B-EP.3 Equine Practice

Provided by

About the course


Candidates should have a sound grounding in the areas listed below.  They also need to develop the skills needed to write case reports that demonstrate the following competencies:

General objectives

  • To acquire and develop written communication skills required to present case reports.
  • To demonstrate an ability to communicate competence in decision making and clinical reasoning.
  • To demonstrate reflective skills that enable understanding of the issues raised in clinical practice and the candidate’s learning as a result of completing the module.

Learning Outcomes

  • Deal competently with a range of commonly presented conditions or situations from equine practice. In the presentation of these cases the following learning objectives should be achieved.
  • Demonstrate a sound and logical approach to clinical cases and an understanding of the pathophysiological principles of the disorders diagnosed and treated.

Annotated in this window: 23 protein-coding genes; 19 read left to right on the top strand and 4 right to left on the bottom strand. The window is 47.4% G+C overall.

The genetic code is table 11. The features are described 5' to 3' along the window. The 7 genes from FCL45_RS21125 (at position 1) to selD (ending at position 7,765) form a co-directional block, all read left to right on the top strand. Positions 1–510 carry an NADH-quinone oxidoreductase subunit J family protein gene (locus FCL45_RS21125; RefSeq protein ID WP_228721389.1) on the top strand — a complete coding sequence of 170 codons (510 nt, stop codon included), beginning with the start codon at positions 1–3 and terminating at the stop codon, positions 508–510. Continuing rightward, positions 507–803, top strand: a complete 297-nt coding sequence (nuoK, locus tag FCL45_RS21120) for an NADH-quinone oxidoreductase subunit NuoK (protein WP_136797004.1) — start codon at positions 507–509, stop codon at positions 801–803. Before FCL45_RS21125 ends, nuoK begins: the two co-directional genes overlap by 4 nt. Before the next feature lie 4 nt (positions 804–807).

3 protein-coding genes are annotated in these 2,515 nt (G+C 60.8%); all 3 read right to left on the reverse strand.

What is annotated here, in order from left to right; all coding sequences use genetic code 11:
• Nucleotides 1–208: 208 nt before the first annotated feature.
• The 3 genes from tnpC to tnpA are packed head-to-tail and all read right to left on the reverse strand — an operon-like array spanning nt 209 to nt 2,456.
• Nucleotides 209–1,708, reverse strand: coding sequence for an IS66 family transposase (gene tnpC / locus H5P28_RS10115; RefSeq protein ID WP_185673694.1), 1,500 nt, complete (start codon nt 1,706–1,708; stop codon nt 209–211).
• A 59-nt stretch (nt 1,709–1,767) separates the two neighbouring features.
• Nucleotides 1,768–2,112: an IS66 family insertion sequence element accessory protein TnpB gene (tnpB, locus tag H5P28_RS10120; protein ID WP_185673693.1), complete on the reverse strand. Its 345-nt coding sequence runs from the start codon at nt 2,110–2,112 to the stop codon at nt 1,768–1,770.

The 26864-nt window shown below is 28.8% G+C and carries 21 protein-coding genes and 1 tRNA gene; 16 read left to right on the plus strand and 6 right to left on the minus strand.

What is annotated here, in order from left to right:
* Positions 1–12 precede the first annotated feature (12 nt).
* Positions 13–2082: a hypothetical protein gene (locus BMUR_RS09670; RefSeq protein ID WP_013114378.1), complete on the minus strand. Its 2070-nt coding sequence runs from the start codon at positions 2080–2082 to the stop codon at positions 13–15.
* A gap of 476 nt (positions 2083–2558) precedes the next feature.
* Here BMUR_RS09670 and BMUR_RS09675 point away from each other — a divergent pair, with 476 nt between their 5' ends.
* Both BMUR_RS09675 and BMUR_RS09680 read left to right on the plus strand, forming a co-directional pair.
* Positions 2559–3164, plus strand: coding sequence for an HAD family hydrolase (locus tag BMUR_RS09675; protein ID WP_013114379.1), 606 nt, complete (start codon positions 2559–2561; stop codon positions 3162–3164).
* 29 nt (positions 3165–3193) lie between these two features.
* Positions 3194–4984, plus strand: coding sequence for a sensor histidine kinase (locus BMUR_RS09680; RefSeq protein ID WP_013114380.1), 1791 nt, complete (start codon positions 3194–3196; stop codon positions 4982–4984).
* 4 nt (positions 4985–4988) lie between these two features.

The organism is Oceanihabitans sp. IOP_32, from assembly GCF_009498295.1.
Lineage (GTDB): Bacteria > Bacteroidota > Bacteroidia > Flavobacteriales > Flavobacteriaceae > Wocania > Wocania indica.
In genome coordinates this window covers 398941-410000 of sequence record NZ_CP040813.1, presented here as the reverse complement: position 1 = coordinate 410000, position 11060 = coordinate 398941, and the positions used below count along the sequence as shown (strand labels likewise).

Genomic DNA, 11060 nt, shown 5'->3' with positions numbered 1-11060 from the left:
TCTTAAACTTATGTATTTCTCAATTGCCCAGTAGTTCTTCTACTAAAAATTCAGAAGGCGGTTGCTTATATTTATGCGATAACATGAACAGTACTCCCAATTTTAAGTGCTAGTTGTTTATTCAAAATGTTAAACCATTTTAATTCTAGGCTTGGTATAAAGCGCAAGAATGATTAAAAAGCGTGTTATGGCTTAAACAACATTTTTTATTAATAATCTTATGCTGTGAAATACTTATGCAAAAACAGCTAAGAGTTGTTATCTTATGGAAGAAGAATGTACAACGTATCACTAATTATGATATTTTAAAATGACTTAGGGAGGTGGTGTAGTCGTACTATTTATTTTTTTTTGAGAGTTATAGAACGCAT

• Clearly articulate the clinical reasoning and the decision making process in assessing clinical cases including discussion of diagnostic procedures and assessment of relevant laboratory data. This should include demonstration of a problem-orientated approach to clinical cases and development of appropriately prioritised differential diagnosis lists.
  • Demonstrate an appreciation of the principles of clinical pharmacology related to drugs used in equine practice.
  • Demonstrate understanding of principles of surgical practice as they relate to pre-operative evaluation of the patient, aseptic technique, peri-operative analgesia, justification for surgical procedure chosen, client education, postoperative care.
  • Describe use of diagnostic imaging in their practice premises and (where applicable) in the field including quality control procedures in place that allow for the safe production of a diagnostic image (** New learning objective added - applicable for enrolments after 1st September 2013 **)

Demonstrate understanding of the principles of anaesthetic management including pre-anaesthetic assessment, drug pharmacology, choice of anaesthetic equipment, monitoring and supportive measures, and recovery/post op care



Josh Slater, BVM&S PhD DipECEIM MRCVS 
Professor of Equine Clinical Studies 
The Royal Veterinary College 

Related article

Adam Bernstein explains why CPD is so important and explores the various ways vets and vet nurses can maintain and develop their knowledge and skills.